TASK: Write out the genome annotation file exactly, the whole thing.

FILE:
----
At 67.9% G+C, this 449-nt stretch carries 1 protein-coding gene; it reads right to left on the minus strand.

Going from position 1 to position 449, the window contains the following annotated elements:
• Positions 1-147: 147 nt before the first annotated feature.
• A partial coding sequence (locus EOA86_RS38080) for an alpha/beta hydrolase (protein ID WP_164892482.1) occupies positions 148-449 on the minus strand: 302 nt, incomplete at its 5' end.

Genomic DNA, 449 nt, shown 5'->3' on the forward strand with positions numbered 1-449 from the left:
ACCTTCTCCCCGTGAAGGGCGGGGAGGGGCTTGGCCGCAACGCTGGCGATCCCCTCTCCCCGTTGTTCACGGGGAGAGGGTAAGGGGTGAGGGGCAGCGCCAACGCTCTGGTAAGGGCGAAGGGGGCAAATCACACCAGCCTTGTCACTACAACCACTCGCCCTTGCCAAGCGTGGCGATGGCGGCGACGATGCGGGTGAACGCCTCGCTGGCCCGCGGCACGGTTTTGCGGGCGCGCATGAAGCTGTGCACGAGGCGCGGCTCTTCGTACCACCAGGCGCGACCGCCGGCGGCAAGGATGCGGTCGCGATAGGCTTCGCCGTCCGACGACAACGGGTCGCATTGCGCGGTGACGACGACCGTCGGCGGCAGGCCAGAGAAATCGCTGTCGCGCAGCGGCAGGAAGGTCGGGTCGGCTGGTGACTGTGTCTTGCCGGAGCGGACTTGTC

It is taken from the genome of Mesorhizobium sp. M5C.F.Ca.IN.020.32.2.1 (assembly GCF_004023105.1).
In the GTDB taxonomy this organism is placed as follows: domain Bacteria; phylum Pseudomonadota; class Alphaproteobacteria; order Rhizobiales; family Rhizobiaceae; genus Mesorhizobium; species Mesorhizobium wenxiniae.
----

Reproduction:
At 67.9% G+C, this 449-nt stretch carries 1 protein-coding gene; it reads right to left on the minus strand.

Going from position 1 to position 449, the window contains the following annotated elements:
• Positions 1-147: 147 nt before the first annotated feature.
• A partial coding sequence (locus EOA86_RS38080) for an alpha/beta hydrolase (protein ID WP_164892482.1) occupies positions 148-449 on the minus strand: 302 nt, incomplete at its 5' end.

Genomic DNA, 449 nt, shown 5'->3' on the forward strand with positions numbered 1-449 from the left:
ACCTTCTCCCCGTGAAGGGCGGGGAGGGGCTTGGCCGCAACGCTGGCGATCCCCTCTCCCCGTTGTTCACGGGGAGAGGGTAAGGGGTGAGGGGCAGCGCCAACGCTCTGGTAAGGGCGAAGGGGGCAAATCACACCAGCCTTGTCACTACAACCACTCGCCCTTGCCAAGCGTGGCGATGGCGGCGACGATGCGGGTGAACGCCTCGCTGGCCCGCGGCACGGTTTTGCGGGCGCGCATGAAGCTGTGCACGAGGCGCGGCTCTTCGTACCACCAGGCGCGACCGCCGGCGGCAAGGATGCGGTCGCGATAGGCTTCGCCGTCCGACGACAACGGGTCGCATTGCGCGGTGACGACGACCGTCGGCGGCAGGCCAGAGAAATCGCTGTCGCGCAGCGGCAGGAAGGTCGGGTCGGCTGGTGACTGTGTCTTGCCGGAGCGGACTTGTC

It is taken from the genome of Mesorhizobium sp. M5C.F.Ca.IN.020.32.2.1 (assembly GCF_004023105.1).
In the GTDB taxonomy this organism is placed as follows: domain Bacteria; phylum Pseudomonadota; class Alphaproteobacteria; order Rhizobiales; family Rhizobiaceae; genus Mesorhizobium; species Mesorhizobium wenxiniae.